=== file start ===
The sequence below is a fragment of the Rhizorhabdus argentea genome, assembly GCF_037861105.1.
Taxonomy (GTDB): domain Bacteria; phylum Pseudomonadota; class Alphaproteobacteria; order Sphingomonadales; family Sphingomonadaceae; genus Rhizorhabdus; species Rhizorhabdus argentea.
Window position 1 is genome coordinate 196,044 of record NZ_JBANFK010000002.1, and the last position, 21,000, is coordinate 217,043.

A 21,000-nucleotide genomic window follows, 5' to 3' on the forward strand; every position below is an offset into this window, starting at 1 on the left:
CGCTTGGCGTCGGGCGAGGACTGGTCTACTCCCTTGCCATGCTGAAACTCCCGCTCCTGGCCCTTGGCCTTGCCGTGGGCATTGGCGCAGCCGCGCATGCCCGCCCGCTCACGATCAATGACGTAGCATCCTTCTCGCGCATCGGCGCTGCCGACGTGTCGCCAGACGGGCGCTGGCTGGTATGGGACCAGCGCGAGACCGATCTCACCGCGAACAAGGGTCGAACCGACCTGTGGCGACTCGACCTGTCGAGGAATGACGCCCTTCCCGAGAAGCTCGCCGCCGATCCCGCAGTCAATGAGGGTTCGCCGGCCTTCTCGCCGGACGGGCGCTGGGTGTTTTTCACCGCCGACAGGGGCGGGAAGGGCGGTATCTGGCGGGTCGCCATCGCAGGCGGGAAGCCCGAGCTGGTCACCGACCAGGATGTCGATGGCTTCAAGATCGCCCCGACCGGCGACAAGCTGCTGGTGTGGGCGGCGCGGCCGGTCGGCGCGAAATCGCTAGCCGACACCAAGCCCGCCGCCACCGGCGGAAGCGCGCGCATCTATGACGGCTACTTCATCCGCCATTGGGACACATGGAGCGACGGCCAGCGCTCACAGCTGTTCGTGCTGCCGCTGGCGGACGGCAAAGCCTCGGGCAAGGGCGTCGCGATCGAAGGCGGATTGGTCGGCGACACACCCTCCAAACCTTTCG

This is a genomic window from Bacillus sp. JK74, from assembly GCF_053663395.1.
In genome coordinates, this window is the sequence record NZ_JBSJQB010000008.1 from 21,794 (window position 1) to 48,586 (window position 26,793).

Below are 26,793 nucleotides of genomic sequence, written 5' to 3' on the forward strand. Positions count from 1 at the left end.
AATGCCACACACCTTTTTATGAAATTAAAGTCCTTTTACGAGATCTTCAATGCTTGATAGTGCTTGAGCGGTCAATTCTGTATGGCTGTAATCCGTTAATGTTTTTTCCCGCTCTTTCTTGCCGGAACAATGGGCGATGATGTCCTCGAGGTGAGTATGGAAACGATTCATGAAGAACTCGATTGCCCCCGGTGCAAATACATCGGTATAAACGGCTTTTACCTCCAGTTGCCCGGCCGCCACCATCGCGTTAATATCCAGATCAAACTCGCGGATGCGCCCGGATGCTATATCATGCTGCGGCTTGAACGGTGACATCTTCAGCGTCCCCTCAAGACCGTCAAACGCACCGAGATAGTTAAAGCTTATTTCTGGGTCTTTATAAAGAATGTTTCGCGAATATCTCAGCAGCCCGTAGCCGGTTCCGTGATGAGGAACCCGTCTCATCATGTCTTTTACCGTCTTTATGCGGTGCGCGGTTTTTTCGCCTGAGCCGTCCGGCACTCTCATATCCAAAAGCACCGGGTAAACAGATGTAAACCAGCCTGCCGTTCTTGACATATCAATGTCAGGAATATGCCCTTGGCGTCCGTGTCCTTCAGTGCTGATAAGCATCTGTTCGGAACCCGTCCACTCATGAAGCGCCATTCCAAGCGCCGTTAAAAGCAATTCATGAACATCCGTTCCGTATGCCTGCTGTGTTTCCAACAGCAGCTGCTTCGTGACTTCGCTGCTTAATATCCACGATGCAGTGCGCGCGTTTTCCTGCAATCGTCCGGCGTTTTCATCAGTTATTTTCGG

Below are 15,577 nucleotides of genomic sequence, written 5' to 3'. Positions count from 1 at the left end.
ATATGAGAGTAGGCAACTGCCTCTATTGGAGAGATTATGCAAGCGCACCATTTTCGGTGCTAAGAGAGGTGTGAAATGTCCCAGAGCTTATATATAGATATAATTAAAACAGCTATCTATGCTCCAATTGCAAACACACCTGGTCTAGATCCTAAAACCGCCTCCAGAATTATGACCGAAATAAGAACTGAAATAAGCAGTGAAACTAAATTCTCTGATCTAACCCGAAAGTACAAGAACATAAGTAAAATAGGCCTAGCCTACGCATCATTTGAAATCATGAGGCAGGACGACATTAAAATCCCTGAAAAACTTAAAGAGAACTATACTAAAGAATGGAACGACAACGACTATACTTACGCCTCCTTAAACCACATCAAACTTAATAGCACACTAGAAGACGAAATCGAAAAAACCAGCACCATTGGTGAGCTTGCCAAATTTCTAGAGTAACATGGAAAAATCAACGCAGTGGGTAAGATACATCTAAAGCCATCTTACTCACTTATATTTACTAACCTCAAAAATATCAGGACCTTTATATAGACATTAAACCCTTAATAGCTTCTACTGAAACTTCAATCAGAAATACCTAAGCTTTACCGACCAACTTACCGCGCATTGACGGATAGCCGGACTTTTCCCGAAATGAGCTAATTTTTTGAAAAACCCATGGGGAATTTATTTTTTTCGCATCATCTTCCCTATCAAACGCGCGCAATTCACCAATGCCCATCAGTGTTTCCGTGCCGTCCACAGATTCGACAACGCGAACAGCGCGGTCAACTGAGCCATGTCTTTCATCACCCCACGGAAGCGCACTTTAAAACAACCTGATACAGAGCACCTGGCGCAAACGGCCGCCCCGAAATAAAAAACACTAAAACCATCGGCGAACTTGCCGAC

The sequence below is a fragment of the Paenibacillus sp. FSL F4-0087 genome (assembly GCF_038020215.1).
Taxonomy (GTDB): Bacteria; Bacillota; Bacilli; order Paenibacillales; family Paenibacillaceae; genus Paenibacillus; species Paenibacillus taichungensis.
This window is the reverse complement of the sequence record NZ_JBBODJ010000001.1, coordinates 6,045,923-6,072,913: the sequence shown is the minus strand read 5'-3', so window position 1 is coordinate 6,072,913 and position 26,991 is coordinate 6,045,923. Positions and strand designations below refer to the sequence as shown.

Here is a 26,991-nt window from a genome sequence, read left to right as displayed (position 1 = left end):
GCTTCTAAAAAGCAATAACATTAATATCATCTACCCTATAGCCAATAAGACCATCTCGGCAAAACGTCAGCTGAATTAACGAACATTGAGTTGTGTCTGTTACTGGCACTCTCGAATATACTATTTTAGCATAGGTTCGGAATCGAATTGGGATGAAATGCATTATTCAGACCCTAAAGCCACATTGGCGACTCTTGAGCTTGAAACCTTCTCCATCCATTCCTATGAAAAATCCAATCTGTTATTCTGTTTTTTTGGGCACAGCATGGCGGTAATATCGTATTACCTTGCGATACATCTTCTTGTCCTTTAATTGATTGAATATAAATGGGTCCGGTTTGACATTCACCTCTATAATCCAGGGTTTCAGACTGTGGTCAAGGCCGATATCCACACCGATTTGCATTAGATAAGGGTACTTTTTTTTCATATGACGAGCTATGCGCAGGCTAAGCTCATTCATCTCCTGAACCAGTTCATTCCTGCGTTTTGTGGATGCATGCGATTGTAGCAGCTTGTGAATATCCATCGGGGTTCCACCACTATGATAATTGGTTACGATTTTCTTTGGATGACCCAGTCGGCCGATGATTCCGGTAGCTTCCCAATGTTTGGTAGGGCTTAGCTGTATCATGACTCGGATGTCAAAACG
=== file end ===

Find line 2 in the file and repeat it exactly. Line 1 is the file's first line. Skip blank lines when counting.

Taxonomy (GTDB): domain Bacteria; phylum Pseudomonadota; class Alphaproteobacteria; order Sphingomonadales; family Sphingomonadaceae; genus Rhizorhabdus; species Rhizorhabdus argentea.